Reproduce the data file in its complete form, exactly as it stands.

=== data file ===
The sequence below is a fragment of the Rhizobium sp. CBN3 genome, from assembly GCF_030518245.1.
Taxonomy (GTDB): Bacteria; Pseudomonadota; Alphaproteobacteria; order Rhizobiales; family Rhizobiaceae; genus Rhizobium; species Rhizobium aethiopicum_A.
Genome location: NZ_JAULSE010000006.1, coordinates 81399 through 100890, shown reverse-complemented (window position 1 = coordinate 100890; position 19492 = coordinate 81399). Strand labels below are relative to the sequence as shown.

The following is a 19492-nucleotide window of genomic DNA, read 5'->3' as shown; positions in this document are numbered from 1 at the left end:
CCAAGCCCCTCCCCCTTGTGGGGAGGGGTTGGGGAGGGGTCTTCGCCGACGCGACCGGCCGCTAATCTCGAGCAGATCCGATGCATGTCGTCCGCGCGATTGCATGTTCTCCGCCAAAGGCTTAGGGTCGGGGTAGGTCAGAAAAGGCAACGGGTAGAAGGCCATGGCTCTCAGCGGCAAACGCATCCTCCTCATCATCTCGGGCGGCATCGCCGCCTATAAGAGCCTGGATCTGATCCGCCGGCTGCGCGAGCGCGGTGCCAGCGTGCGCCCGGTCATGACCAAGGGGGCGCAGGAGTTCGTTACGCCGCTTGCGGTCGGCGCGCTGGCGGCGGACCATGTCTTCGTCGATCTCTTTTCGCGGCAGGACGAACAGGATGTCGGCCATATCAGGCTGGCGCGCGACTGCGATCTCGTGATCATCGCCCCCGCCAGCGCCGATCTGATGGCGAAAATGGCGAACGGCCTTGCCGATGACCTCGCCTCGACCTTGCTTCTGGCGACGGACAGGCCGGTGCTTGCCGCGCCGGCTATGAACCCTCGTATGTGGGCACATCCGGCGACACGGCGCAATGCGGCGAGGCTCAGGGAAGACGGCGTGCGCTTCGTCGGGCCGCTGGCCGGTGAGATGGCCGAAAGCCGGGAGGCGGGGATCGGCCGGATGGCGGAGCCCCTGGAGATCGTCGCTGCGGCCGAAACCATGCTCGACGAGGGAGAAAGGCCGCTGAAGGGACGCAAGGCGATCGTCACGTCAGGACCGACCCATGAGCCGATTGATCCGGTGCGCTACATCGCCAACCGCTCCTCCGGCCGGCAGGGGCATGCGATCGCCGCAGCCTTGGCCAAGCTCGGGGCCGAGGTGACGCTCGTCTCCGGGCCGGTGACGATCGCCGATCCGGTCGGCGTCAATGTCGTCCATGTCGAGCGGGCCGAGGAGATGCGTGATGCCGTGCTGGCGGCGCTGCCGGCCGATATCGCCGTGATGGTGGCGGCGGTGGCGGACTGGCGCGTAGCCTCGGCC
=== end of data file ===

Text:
The sequence below is a fragment of the Rhizobium sp. CBN3 genome, from assembly GCF_030518245.1.
Taxonomy (GTDB): Bacteria; Pseudomonadota; Alphaproteobacteria; order Rhizobiales; family Rhizobiaceae; genus Rhizobium; species Rhizobium aethiopicum_A.
Genome location: NZ_JAULSE010000006.1, coordinates 81399 through 100890, shown reverse-complemented (window position 1 = coordinate 100890; position 19492 = coordinate 81399). Strand labels below are relative to the sequence as shown.

The following is a 19492-nucleotide window of genomic DNA, read 5'->3' as shown; positions in this document are numbered from 1 at the left end:
CCAAGCCCCTCCCCCTTGTGGGGAGGGGTTGGGGAGGGGTCTTCGCCGACGCGACCGGCCGCTAATCTCGAGCAGATCCGATGCATGTCGTCCGCGCGATTGCATGTTCTCCGCCAAAGGCTTAGGGTCGGGGTAGGTCAGAAAAGGCAACGGGTAGAAGGCCATGGCTCTCAGCGGCAAACGCATCCTCCTCATCATCTCGGGCGGCATCGCCGCCTATAAGAGCCTGGATCTGATCCGCCGGCTGCGCGAGCGCGGTGCCAGCGTGCGCCCGGTCATGACCAAGGGGGCGCAGGAGTTCGTTACGCCGCTTGCGGTCGGCGCGCTGGCGGCGGACCATGTCTTCGTCGATCTCTTTTCGCGGCAGGACGAACAGGATGTCGGCCATATCAGGCTGGCGCGCGACTGCGATCTCGTGATCATCGCCCCCGCCAGCGCCGATCTGATGGCGAAAATGGCGAACGGCCTTGCCGATGACCTCGCCTCGACCTTGCTTCTGGCGACGGACAGGCCGGTGCTTGCCGCGCCGGCTATGAACCCTCGTATGTGGGCACATCCGGCGACACGGCGCAATGCGGCGAGGCTCAGGGAAGACGGCGTGCGCTTCGTCGGGCCGCTGGCCGGTGAGATGGCCGAAAGCCGGGAGGCGGGGATCGGCCGGATGGCGGAGCCCCTGGAGATCGTCGCTGCGGCCGAAACCATGCTCGACGAGGGAGAAAGGCCGCTGAAGGGACGCAAGGCGATCGTCACGTCAGGACCGACCCATGAGCCGATTGATCCGGTGCGCTACATCGCCAACCGCTCCTCCGGCCGGCAGGGGCATGCGATCGCCGCAGCCTTGGCCAAGCTCGGGGCCGAGGTGACGCTCGTCTCCGGGCCGGTGACGATCGCCGATCCGGTCGGCGTCAATGTCGTCCATGTCGAGCGGGCCGAGGAGATGCGTGATGCCGTGCTGGCGGCGCTGCCGGCCGATATCGCCGTGATGGTGGCGGCGGTGGCGGACTGGCGCGTAGCCTCGGCC